In the Seven Kingdoms there is a saying: Beware the blue-eyed, green-eyed girl.
Some are Graced with a talent for baking, or dancing, and even useless things like speaking backwards. But Katsa, niece of the King of the Middluns, is Graced with killing.
And her uncle has put her to good use. When one of Randa’s subjects gets on his bad side, he sends forth his pet to torture, maim, and kill.
But Katsa has had enough. Underneath her uncle’s very nose, Katsa leads a secret group dedicated to preventing the abuse of the people by the aristocracy. And when a harmless old man, the grandfather of the King of the Lienids, is kidnapped, Katsa must team up with a Lienid Prince to discover who is behind the crime.
Po is Graced with fighting, and is the first person Katsa has met who can hope to hold his own against her in a fight. But what secrets is this gold-eyed, silver-eyed prince hiding? And what danger awaits across the border in Monsea?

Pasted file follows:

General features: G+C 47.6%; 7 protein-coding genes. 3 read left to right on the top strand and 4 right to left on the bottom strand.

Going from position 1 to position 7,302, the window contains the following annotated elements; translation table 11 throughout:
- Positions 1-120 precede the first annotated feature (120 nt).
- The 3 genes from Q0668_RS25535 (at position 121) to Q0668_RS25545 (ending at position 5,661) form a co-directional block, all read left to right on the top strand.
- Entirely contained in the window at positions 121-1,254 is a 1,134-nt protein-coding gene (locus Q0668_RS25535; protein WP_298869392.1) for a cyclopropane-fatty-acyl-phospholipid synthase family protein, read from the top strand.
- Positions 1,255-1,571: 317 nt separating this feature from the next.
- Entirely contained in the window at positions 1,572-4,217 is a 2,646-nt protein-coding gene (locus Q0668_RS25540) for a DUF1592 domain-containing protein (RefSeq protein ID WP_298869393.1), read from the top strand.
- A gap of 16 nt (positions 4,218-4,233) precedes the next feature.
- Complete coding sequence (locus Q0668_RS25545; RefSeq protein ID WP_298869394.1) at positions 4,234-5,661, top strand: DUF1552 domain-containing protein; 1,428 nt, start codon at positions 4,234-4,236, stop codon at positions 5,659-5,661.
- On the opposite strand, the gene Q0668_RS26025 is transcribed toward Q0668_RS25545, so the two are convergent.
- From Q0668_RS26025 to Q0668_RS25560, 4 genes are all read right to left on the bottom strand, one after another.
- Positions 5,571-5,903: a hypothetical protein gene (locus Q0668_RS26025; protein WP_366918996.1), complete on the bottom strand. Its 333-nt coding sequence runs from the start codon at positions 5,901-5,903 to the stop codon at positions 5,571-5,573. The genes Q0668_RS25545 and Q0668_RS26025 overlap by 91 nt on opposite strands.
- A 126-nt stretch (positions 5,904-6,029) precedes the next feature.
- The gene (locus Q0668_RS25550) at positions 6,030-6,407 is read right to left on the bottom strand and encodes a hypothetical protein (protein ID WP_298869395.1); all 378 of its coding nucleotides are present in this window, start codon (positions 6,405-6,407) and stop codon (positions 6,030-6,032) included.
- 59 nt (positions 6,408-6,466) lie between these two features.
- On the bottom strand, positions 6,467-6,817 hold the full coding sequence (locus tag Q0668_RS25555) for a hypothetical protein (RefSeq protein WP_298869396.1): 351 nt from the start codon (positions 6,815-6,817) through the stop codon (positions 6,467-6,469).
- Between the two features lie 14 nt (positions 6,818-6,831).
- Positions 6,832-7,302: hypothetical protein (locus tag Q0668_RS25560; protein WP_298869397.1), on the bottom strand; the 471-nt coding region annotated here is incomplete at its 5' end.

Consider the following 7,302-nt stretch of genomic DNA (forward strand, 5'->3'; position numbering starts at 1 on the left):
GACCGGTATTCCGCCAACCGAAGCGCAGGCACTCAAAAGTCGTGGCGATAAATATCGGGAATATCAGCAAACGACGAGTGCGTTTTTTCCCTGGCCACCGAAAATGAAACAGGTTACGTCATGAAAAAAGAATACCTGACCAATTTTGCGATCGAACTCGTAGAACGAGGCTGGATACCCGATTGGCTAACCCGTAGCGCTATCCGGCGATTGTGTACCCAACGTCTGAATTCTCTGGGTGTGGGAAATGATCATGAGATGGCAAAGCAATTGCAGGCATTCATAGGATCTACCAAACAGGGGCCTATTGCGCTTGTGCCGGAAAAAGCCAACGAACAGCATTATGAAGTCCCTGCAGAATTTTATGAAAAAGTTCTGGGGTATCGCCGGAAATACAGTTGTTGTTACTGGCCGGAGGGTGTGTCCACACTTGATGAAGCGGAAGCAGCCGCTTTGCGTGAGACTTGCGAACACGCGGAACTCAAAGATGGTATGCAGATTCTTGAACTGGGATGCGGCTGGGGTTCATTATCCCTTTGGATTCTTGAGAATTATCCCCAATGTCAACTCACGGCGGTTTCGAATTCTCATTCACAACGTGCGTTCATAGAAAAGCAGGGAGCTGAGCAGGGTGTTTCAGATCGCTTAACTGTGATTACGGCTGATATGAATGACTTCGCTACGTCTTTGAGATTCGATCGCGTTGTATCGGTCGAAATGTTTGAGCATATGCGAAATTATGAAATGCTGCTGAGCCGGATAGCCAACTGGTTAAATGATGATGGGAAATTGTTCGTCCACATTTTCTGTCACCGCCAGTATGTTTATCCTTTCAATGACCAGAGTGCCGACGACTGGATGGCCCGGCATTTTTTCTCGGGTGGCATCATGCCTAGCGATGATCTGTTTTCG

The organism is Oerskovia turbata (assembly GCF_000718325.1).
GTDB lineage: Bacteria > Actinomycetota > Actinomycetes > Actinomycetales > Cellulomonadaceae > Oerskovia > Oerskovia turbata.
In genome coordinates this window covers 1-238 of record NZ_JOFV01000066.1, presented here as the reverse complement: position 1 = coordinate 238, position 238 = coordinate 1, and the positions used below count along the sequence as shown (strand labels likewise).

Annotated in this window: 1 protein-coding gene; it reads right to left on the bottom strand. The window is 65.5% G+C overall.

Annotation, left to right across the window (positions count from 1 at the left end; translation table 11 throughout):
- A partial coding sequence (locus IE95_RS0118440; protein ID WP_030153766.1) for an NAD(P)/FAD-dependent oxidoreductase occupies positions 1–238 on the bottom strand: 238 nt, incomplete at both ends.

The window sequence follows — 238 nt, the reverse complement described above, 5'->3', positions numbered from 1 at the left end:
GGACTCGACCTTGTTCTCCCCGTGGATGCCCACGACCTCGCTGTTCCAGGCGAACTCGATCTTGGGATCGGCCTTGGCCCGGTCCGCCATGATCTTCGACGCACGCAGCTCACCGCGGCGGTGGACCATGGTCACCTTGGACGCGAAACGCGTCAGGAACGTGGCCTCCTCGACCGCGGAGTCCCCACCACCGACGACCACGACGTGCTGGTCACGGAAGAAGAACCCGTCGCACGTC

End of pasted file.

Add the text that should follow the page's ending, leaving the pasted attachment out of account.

A few thoughts
I stumbled across Graceling in a post on one of the blogs I follow, and was immediately hooked.
Since apparently I didn’t study the subject enough in college, after reading Forever I was excited to read some more books that deal with sex (gasp!) in a positive way.
And it’s true that Katsa is a girl after my own heart: ridiculously independent, and not willing to compromise on her decision to remain childless. But that’s really a small part of the book.
At its heart, Graceling is a coming-of-age story. But along the way there’s plenty of murder, fights, intrigue, close escapes, and general awesomeness. The bad guy, however, is very bad, so tread lightly if you’re particularly squeamish.
If you’re into fantasy and badass feminist characters, I highly encourage you to check out Cashore’s Graceling. A sequel, Bitterblue, is due in early April 2011, and a companion novel, Fire, was released in 2009.
“What was the difference between a husband and a lover?
If she took Po as a husband, she would be making promises about a future she couldn’t yet see. For once she became his wife, she would be his wife forever. And, no matter how much freedom Po gave her, she would always know that it was a gift. Her freedom would not be her own; it would be Po’s to give or to withhold. That he never would withhold it made no difference. If it did not come from her, it was not really hers.” (p. 237)
If you could have a Grace, what would it be?